This is a sidebar to our in-depth story on the non-academic elements of college readiness. Read that piece here.
For Shevanna Cole, whose high-school career was so stellar she was featured on NY1, a reality check about her preparation for college came when she arrived on the bucolic Skidmore College campus in update New York two summers ago as an entering freshman. She had been accepted through the Higher Education Opportunity Program, the New York State program established in 1969 to provide economic support and guidance to “educationally and economically disadvantaged students” in private colleges. (It followed in the footsteps of the Education Opportunity Program for state universities and SEEK and College Discovery in four-year and two-year CUNY colleges.)
Around her were students much like herself, the cream of many public high schools, the first in their families to go to college. “We were expecting a lot of summer fun; instead we were pushed in a way we hadn’t been pushed before,” she remembers now as a sophomore. Cole who had gotten A’s for her writing in high school was now getting C’s and D’s. “People really questioned my writing. I got a lot of negative feedback,” she said. “They really wanted me to be at a more advanced level.”
But the real shock came in the fall when the HEOP students joined regular classes with the rest of Skidmore’s student body of 2,600 where the tuition and room and board runs nearly $46,000.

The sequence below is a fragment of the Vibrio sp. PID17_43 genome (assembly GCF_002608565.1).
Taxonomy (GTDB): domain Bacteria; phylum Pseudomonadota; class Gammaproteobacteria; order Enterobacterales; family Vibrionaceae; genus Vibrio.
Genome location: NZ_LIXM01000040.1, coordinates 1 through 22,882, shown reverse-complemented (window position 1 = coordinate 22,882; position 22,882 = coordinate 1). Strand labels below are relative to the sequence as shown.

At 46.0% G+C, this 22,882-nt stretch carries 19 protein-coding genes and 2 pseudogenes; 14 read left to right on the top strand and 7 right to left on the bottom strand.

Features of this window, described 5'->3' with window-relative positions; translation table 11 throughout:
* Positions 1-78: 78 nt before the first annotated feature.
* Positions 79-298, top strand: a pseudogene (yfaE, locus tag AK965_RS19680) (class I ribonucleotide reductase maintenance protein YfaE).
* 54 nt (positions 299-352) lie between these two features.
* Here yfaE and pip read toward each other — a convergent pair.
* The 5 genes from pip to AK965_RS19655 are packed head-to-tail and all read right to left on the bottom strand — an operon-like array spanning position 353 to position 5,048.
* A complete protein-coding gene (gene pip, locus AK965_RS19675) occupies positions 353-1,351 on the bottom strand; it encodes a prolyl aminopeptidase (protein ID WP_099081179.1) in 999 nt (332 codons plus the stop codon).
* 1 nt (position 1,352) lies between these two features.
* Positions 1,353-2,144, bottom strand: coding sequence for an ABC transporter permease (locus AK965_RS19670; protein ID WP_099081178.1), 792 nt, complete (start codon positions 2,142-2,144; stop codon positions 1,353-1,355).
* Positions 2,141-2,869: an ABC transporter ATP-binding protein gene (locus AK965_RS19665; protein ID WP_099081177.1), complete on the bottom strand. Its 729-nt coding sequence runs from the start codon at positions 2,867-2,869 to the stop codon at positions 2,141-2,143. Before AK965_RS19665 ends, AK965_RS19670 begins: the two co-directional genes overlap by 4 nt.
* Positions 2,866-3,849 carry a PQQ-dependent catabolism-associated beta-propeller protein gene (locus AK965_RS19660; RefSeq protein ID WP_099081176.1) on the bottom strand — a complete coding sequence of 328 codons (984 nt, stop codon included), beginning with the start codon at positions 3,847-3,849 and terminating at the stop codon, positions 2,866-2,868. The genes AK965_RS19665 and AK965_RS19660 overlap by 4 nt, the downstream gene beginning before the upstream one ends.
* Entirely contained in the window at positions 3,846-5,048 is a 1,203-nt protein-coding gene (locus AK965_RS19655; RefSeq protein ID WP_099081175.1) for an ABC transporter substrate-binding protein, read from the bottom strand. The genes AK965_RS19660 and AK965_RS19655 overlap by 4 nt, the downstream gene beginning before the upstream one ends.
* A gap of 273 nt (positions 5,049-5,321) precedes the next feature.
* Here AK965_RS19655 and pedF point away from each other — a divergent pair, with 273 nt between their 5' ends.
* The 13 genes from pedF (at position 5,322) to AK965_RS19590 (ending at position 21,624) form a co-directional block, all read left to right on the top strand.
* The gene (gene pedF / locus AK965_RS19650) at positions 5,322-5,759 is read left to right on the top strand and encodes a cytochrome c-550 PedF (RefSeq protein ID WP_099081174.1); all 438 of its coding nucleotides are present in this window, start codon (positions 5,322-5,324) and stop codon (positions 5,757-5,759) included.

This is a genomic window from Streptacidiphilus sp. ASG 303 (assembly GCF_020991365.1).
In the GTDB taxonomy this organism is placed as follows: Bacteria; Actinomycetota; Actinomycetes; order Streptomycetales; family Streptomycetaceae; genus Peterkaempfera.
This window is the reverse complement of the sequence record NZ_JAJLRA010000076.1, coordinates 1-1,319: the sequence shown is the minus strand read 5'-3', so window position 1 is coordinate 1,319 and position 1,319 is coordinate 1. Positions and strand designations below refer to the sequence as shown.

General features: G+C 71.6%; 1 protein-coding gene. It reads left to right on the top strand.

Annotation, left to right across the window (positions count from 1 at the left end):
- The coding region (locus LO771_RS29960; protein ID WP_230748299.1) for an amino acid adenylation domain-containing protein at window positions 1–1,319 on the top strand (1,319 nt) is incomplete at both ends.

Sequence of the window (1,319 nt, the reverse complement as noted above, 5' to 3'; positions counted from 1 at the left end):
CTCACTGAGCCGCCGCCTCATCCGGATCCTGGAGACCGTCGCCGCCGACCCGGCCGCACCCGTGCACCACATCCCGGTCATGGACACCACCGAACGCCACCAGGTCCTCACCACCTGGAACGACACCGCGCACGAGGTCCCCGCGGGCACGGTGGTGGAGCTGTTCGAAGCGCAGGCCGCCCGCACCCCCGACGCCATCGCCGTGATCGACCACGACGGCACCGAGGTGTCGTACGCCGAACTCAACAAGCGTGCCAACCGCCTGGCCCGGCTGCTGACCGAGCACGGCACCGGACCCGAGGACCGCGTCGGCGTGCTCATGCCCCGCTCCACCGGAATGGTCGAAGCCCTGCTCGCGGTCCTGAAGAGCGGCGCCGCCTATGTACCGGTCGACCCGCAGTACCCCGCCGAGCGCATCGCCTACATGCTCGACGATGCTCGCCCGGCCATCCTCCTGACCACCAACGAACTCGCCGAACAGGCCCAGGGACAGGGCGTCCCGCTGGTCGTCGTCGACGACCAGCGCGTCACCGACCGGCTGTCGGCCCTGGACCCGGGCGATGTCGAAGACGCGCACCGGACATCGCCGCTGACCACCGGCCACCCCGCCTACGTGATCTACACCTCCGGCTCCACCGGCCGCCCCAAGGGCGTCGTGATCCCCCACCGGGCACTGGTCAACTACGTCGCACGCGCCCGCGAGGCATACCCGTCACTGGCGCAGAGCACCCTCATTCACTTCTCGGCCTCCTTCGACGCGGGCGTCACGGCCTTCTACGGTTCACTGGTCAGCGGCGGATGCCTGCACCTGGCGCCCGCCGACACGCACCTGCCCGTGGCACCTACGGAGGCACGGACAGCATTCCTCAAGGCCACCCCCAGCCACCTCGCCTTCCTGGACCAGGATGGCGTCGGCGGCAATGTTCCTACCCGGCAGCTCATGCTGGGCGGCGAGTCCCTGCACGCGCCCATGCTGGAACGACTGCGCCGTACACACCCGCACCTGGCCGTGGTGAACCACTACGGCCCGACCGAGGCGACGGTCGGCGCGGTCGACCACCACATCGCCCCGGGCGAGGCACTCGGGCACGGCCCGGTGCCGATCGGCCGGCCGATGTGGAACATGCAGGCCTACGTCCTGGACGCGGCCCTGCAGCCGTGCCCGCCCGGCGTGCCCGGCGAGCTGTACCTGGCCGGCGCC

“Students knew things that I just didn’t know,” she said. “I took really basic classes in high school. To come up here and see that, I could really understand the differences in the educational system between those who have and those who don’t.
“I’m a business major. Even though I had taken an economics class in high school, I didn’t even know what a demand curve was. I had to learn everything from the beginning and everyone else had a big head start.”
While she is finishing up her second year and making plans for the summer, during her first year she became uncertain about herself. “I had many moments when I wondered if I had made the right decision. I had many things against me and nothing in my favor. I was questioning myself and whether I was good enough to succeed.” She eventually found herself. “I started to find the strengths at what I was really good at,” said Cole. While she sometimes isn’t a great test taker, she realized her strengths are in writing so she looked for classes that required papers rather than just taking tests.
If she could give advice to other first generation college students from low-income backgrounds, Cole would tell them, “Remain focused on what got you started in this direction in the first place.” What helped her find herself in the dark days of her first year was what motivated her to go to Skidmore in the first place. “I wanted a better life,” she said. “I thought of so many of the people I know, my family, people in my surrounding area and lots of other people, who didn’t have a chance to go to college. I wanted to take advantage of what is offered me.”
Last summer she worked as a college coach working with students back at her old school, Cypress Hills Collegiate Preparatory School in Brooklyn, through CARA.
“I kind of used myself as a model so the students could understand that what they did in high school is nothing like what will come. I was frightening some people. But I just wanted to make them aware of what they’re going to go through and make them understand that they aren’t the only ones struggling.”